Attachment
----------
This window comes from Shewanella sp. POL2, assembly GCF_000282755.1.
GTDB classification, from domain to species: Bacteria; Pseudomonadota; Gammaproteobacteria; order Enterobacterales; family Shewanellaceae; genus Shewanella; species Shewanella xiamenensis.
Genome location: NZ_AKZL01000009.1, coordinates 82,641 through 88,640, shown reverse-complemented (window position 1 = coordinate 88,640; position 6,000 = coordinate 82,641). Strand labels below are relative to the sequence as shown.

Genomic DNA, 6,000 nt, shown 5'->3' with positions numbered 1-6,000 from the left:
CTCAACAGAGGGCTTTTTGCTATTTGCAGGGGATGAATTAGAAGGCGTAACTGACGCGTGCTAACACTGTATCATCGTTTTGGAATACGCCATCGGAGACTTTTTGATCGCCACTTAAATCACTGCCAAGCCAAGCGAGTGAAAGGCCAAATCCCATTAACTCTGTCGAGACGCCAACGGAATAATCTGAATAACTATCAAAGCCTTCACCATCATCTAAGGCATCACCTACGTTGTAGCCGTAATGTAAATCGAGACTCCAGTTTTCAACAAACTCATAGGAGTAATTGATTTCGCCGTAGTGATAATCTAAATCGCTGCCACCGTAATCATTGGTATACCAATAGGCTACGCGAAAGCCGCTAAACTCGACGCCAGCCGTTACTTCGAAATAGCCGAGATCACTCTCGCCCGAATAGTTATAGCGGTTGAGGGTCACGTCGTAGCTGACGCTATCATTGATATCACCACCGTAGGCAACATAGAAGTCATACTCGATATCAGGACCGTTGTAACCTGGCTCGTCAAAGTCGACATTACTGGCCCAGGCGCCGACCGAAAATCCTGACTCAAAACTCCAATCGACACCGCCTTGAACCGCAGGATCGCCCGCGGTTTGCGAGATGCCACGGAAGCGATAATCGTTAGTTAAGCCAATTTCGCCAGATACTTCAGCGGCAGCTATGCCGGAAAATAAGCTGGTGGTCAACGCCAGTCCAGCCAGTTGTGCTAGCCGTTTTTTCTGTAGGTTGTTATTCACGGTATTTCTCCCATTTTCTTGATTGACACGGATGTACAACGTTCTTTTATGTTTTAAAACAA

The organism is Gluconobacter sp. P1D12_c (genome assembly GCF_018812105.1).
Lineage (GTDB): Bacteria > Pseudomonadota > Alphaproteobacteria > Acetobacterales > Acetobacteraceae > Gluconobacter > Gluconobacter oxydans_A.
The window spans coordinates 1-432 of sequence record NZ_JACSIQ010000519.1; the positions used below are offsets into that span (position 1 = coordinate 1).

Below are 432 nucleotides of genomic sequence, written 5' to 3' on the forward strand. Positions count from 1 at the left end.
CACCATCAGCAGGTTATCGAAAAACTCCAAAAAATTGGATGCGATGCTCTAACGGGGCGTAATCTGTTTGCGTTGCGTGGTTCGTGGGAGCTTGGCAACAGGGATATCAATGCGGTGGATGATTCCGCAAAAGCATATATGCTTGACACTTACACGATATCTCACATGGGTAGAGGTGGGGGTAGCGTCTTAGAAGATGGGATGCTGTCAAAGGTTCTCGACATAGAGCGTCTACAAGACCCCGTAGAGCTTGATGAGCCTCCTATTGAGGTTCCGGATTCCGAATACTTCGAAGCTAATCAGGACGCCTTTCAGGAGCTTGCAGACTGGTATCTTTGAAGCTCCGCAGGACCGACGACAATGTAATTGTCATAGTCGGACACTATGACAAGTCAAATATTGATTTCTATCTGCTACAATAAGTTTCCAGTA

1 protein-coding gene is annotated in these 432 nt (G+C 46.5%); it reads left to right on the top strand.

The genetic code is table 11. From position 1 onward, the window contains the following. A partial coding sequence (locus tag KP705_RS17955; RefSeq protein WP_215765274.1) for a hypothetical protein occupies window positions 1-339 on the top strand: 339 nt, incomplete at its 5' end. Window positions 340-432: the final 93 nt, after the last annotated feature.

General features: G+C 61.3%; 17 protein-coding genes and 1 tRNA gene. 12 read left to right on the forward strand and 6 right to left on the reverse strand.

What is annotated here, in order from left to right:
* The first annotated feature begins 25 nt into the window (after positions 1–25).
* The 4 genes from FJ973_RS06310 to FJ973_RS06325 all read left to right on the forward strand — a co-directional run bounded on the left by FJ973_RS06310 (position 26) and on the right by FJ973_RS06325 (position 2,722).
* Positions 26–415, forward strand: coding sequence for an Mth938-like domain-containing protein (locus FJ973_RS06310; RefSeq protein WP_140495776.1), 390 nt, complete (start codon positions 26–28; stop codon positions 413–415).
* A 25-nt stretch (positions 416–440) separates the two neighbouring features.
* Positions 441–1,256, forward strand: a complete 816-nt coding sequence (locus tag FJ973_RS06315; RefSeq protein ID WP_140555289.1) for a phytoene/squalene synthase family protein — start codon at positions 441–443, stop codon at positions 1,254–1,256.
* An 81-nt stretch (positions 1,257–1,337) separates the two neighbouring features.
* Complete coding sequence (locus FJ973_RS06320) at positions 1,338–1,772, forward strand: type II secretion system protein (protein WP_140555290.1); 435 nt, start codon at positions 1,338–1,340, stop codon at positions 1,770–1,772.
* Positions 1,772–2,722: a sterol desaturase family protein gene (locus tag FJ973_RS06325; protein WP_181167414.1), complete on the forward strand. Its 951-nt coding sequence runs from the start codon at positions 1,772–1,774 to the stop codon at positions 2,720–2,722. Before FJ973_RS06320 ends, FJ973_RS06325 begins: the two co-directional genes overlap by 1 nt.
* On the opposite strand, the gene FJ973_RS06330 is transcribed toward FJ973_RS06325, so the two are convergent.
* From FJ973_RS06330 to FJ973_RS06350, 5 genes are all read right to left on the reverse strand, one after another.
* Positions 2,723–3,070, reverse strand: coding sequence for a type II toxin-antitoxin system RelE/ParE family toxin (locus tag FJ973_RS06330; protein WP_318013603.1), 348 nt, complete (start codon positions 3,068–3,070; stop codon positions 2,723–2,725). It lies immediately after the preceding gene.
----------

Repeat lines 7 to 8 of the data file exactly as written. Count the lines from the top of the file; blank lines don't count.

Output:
Lineage (GTDB): Bacteria > Pseudomonadota > Alphaproteobacteria > Acetobacterales > Acetobacteraceae > Gluconobacter > Gluconobacter oxydans_A.
The window spans coordinates 1-432 of sequence record NZ_JACSIQ010000519.1; the positions used below are offsets into that span (position 1 = coordinate 1).